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Pay-for-Performance is Hot, but Unproven Health Care

  • Health Plans and Government identify PFP as key strategy for rewarding quality

  • Problems with PFP:

    • Controlling costs is a higher priority

    • Quality can’t be measured statistically

    • Quality varies by individual

    • Health plans don’t want informed patients




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The Drug Industry is Sick Innovation

  • Pharmaceutical industry historically one of America’s most profitable

  • Research and Development

    • Number of new drugs declining

    • Many new drugs are “me too”

  • Marketing

    • Distorts demand

    • Corrupts physicians and researchers




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Group Insurance is the Premise of Health Care Today Buying Leverage

  • Big group insurance plans drive cost-shifting, not economy

    • Discounting payments to providers lead to provider consolidation

    • Profitability of big groups shift costs to small groups

  • Pawlenty’s “Smart Buy” Alliance



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Myth #2: Consumer-Driven Health Care won’t work because 80% of health care costs are incurred by sickest 10% of patients


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Shouldn’t Group all Health Care Expenditures Together 80% of health care costs are incurred by sickest 10% of patients

  • Predictable and Affordable (e.g. primary care)

  • Unpredictable and Affordable (e.g. minor trauma)

  • Predictable and Unaffordable (e.g. chronic conditions)

  • Unpredictable and Unaffordable (e.g. major trauma)




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Examples of Misallocations health care

  • Physicians: RVU-based reimbursement distorts appropriate care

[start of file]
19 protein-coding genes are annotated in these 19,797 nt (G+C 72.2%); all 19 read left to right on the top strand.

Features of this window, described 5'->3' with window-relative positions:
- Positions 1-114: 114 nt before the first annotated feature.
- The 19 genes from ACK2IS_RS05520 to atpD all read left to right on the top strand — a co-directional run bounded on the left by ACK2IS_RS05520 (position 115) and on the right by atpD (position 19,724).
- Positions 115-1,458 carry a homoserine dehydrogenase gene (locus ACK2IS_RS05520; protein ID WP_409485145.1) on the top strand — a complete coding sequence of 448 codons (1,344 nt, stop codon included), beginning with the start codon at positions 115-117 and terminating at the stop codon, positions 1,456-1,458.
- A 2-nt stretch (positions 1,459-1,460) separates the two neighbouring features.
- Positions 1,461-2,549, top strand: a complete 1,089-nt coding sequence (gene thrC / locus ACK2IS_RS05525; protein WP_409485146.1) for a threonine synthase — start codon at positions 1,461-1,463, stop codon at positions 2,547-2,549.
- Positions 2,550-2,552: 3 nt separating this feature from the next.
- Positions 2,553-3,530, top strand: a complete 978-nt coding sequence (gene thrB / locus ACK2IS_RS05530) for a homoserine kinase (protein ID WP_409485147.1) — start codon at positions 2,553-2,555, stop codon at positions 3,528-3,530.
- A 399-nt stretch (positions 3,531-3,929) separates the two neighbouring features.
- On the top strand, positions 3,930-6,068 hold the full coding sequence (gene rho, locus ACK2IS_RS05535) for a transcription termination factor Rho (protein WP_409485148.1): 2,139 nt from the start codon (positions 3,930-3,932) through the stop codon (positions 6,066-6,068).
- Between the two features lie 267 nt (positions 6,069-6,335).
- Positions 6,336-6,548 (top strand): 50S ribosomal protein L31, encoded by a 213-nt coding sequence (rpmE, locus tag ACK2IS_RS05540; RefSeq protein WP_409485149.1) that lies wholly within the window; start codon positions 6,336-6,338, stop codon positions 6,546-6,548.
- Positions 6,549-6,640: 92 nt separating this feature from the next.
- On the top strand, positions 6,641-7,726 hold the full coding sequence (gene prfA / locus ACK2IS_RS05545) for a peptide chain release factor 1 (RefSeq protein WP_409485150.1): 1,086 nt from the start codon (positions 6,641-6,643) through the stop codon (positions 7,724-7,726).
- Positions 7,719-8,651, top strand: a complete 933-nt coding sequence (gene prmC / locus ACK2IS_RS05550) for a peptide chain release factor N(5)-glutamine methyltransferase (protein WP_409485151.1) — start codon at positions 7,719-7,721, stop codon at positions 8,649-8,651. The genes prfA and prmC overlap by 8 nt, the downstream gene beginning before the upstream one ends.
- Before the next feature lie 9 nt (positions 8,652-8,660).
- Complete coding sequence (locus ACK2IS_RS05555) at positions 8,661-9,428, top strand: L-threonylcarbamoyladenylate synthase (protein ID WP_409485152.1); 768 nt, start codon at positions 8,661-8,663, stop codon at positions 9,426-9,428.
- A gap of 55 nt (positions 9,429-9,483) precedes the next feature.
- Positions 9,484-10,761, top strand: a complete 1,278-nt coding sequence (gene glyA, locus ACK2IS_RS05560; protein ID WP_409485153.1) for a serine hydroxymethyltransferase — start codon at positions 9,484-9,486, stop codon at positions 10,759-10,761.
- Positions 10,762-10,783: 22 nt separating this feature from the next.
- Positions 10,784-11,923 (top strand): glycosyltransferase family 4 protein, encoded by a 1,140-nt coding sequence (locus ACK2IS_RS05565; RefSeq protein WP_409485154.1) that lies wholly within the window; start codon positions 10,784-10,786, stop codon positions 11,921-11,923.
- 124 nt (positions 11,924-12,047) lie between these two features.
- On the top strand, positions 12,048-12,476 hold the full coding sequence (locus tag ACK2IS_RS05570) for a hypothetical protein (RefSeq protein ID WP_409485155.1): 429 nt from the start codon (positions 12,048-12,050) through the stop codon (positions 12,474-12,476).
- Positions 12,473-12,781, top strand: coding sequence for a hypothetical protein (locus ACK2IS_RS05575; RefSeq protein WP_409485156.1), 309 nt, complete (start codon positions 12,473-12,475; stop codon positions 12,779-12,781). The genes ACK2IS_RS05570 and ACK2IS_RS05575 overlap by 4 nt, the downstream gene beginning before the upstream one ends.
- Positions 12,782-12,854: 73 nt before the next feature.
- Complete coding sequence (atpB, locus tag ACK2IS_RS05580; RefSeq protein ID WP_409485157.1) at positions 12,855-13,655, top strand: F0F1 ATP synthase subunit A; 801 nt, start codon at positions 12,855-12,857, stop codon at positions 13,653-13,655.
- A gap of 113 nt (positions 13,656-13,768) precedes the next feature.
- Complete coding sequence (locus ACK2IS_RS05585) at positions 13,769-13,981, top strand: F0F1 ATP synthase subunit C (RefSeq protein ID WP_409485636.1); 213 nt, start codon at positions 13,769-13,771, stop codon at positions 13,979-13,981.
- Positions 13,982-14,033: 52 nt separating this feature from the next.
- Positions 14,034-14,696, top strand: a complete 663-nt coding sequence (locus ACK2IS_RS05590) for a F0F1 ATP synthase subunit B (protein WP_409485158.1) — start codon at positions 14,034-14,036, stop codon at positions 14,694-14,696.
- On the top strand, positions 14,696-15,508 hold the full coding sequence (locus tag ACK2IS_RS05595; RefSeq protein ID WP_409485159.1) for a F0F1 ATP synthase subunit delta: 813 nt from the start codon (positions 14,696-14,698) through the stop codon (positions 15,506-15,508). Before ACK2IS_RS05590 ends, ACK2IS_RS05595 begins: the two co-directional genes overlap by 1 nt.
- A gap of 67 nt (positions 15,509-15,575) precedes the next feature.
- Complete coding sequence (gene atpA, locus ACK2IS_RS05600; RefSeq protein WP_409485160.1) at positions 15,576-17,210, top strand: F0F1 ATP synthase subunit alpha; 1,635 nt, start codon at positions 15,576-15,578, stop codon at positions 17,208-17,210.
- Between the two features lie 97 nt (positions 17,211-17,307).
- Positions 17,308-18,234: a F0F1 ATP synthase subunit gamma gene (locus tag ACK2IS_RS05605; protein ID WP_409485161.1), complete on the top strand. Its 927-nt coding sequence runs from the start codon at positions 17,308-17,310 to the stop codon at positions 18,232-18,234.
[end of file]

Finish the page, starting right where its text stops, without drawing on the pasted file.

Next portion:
• Hospitals: Reimbursement rewards high tech and patient volume, penalizes value

  • Health care coverage: disincentives for young and healthy




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Principle #1: Insurance is optimal financing mechanism only if two conditions are met

  • Risk is unpredictable

  • Risk is unaffordable


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Principle #2: Capitalism works better than socialism if two conditions are met

  • Lack of free competition:

    • Distorts the health care market

    • Drives up costs

  • Capitalism also has negatives

    • Forces people to make choices

    • As Churchill said about Democracy…


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Principle #3: The market must come before special interests if two conditions are met

  • Our government is the hostage of special interests

    • Lobbyists have disproportionate influence

    • Campaign financing takes precedence over the best interests of the nation

    • The “establishment” naturally fights for the status quo


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Principle #3: The market must come before special interests if two conditions are met

  • Physicians need to be vocal and community leaders

    • Put competence ahead of ideology (“Not right, not left, but forward”)

    • Demand campaign finance reform